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Briars in the pasture

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  • Briars in the pasture

    We are leasing 30 acres on a month-to-month basis. The property is adjacent to our land, so it is amazing to have the use of it, but the property owner is a bit unreliable, so we don't want to invest a lot of money in the land, as I think he could change his mind any minute. The land was completely overgrown with 6-10' briars when we got the lease. We bush-hogged in February, with much blood loss, lol. The briars seem to be coming back thicker than ever. Is there anything we can use to kill them off that isn't really expensive or complicated? The horses can easily be kept off the land, so that's not an issue. We're in east TN, in a largely residential area, so burning is out of the question. Thanks!

  • #2
    Check with our county agent on the various chemicals available for use.

    Mowing can help control briars but won't eliminate them.

    One answer is pigs. Fence off a couple of acres and turn some pigs loose. They will eat the briars, then eat the roots, turn up the soil, and then you can put in some grass. When the pigs are market size you can sell them. Or eat them. By the way, this is not a smart-alec response. We did this several years ago to an area we wanted to clear. It worked quite well.

    Goats are another answer, but you have to have some sort of guardian to deal with possible predators. Goats won't turn up the soil, but they will eat briars. You can use either dairy or milk goats, but if you use the dairy type be prepared to deal with lots of milk.

    You don't even need to own the animals. Look around for someone who needs land to graze pigs or goats and work out an arrangement.

    G.
    Mangalarga Marchador: Uma Raça, Uma Paixão

    Comment

    • Original Poster

      #3
      I have a friend with pigs, actually, but I don't have fencing that will hold them in. What about goats in panel pens that we could move, and bring them in at night so the coyotes don't get them? (We have coyote and fox all over, for those not in our area.) I have another friend with goats who would happily loan me a couple. We could easily move them from briar patch to briar patch.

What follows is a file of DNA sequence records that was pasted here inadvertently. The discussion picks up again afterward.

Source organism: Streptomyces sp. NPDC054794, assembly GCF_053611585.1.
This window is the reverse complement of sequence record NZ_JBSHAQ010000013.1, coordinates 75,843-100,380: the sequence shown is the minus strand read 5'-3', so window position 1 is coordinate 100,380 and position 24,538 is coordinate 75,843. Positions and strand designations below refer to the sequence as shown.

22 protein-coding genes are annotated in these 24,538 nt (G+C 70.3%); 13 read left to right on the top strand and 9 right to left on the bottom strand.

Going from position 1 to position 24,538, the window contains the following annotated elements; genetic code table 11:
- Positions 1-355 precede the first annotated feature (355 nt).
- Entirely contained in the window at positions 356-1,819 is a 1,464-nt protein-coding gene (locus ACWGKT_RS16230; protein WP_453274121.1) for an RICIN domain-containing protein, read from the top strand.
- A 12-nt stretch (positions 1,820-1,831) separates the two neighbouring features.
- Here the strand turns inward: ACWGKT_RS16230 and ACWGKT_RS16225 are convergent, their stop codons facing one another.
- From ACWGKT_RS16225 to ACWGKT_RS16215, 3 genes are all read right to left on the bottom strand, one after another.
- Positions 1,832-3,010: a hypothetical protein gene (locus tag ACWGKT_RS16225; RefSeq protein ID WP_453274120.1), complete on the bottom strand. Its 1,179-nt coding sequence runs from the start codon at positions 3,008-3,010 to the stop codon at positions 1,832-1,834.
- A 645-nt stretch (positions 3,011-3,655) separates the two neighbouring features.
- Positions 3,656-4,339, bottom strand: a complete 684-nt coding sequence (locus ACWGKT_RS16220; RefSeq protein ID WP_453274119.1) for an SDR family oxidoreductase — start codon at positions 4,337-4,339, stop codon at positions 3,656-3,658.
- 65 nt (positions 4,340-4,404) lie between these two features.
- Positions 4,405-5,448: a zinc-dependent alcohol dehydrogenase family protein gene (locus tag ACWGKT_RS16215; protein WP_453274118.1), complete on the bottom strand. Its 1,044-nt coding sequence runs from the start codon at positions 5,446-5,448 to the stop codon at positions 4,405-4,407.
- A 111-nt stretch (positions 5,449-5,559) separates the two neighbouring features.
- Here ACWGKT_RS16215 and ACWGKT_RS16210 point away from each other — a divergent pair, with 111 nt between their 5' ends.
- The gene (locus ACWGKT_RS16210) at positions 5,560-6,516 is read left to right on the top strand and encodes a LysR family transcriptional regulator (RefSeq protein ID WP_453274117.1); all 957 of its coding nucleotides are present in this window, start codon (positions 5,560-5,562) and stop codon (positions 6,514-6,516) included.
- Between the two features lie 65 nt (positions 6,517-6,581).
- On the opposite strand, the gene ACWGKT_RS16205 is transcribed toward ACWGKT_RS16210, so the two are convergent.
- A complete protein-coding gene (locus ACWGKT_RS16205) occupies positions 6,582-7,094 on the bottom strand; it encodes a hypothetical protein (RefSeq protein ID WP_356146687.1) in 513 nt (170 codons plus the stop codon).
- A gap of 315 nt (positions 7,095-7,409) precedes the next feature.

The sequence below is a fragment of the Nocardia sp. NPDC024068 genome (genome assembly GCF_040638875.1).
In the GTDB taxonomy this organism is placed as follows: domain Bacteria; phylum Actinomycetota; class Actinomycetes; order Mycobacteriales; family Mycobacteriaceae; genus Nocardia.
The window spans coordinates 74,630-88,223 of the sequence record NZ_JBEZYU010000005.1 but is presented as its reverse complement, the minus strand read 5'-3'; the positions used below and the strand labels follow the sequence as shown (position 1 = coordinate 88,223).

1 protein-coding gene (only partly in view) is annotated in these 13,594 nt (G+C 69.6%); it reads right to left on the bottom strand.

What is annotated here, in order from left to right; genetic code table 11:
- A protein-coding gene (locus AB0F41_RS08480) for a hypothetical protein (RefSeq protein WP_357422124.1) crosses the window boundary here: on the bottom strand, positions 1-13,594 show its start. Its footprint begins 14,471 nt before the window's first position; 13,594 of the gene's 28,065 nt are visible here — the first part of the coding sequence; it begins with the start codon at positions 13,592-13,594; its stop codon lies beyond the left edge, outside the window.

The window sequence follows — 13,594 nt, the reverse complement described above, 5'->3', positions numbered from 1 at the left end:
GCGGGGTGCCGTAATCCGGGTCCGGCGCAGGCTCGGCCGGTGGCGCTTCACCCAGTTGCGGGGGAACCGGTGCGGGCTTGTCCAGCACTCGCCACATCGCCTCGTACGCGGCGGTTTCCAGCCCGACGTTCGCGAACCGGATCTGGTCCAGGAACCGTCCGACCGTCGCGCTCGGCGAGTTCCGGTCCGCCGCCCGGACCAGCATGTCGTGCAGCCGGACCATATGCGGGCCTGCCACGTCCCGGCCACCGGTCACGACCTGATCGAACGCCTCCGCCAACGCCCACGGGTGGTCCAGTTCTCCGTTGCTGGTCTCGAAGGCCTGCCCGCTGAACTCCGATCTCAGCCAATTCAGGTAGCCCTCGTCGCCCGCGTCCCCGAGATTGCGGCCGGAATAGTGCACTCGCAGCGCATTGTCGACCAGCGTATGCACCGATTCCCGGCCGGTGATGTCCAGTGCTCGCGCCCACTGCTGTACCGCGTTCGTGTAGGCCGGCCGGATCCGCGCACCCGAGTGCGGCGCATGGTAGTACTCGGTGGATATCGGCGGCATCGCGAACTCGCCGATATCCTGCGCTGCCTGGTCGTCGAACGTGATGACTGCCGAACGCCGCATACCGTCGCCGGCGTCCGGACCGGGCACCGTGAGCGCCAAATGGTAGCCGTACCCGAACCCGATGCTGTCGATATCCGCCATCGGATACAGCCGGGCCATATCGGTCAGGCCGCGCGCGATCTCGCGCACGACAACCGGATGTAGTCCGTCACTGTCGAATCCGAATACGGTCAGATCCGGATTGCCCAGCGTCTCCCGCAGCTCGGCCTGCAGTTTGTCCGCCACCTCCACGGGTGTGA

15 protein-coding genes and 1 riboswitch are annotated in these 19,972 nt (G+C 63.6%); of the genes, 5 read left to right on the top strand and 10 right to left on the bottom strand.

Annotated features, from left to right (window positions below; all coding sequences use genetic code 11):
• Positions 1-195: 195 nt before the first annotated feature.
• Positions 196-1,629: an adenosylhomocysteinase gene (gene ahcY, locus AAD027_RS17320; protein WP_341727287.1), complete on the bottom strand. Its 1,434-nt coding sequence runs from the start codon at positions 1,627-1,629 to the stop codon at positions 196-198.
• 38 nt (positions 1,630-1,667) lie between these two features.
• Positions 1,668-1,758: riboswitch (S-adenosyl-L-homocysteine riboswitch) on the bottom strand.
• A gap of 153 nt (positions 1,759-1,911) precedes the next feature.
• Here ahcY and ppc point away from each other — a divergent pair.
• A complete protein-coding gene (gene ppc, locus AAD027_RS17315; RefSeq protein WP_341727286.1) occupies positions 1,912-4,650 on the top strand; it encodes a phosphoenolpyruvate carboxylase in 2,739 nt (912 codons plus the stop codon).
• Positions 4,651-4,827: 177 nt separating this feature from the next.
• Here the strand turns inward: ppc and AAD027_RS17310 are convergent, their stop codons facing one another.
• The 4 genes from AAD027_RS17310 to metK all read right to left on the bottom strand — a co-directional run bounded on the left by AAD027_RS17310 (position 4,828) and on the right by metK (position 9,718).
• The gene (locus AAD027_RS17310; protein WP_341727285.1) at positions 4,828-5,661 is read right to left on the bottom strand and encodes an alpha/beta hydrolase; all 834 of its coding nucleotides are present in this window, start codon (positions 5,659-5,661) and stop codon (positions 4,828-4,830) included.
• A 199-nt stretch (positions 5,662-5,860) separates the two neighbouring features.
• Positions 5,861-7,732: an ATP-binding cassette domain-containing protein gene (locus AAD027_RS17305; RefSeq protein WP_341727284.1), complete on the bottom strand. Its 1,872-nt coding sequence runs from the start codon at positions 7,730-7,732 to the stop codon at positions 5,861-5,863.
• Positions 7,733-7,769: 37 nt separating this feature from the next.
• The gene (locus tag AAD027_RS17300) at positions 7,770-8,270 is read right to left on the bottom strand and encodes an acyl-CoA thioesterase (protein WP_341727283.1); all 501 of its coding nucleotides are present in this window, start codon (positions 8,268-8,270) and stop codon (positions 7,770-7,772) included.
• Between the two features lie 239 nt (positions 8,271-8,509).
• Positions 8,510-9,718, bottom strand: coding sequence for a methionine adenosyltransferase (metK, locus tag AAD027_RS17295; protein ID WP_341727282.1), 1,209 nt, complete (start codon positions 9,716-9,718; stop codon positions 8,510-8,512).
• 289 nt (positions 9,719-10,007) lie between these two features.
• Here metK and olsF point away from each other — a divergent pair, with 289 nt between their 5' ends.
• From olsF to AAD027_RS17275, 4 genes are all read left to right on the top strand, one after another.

I haven't had much luck with the Knox County agents. Do you know a good one? When I've called about fescue testing (this was years ago when Jet was bred) and soil testing (last year), they have been decidedly unhelpful. Now the guy at Co-op (Curtis in Greenback) was great, so that's an option.

      Comment

      • Original Poster

        #4
        Do donkeys eat brush/briars much more than horses? I have a friend with two donkeys and not enough pasture, and we've discussed having them here for the summer, to help keep the 30 acres eaten down, since my three horses can only do so much.

        Comment


        • #5
          Pigs are among God's brighter creatures. They get "popped" by an electric fence a couple of times and they leave it alone. We had a heavy snow while we were using them and the electric fence was completely "snowed in." The pigs did not cross the line where the fence was burried.

          In the old days farmers turned pigs into the "kitchen garden" and let them root it up after harvest in the fall. They also fertilzed it while they were rooting. The practice works. The real downside, today, is selling the pigs afterwards. When we did it there were "pig buying days" every week at most of the local stock barns (Mascot, Sweetwater, Crossville, etc.). I don't think there are so many today. The days when pigs could be called "mortgage raisers" are likely done, and that's a real shame.

          Talk to your friend. It might just be a real "win-win" situation.

          G.
          Mangalarga Marchador: Uma Raça, Uma Paixão

          Comment


          • #6
            Not sure how much ground you have in briar patches, but I would spray. Have you done larger scale spraying before? Several methods avaialble.

            You first need to read the labels on sprays themselves, so you can take all the precautions needed, clothing, face masks, tools for spraying.

            I read the chemical contents first, would rather go with the glyclosophate type because it is lethal for only a short time, about 24 hours. Does take a bit of time to show results, like 2 weeks. Comes under several names like Round-Up, some generic types

            But it doesn't go into the soil to linger for years, like the 2-4-D type, which is where Agent Orange of Vietnam fame came from. This is the warning from 2-4-D: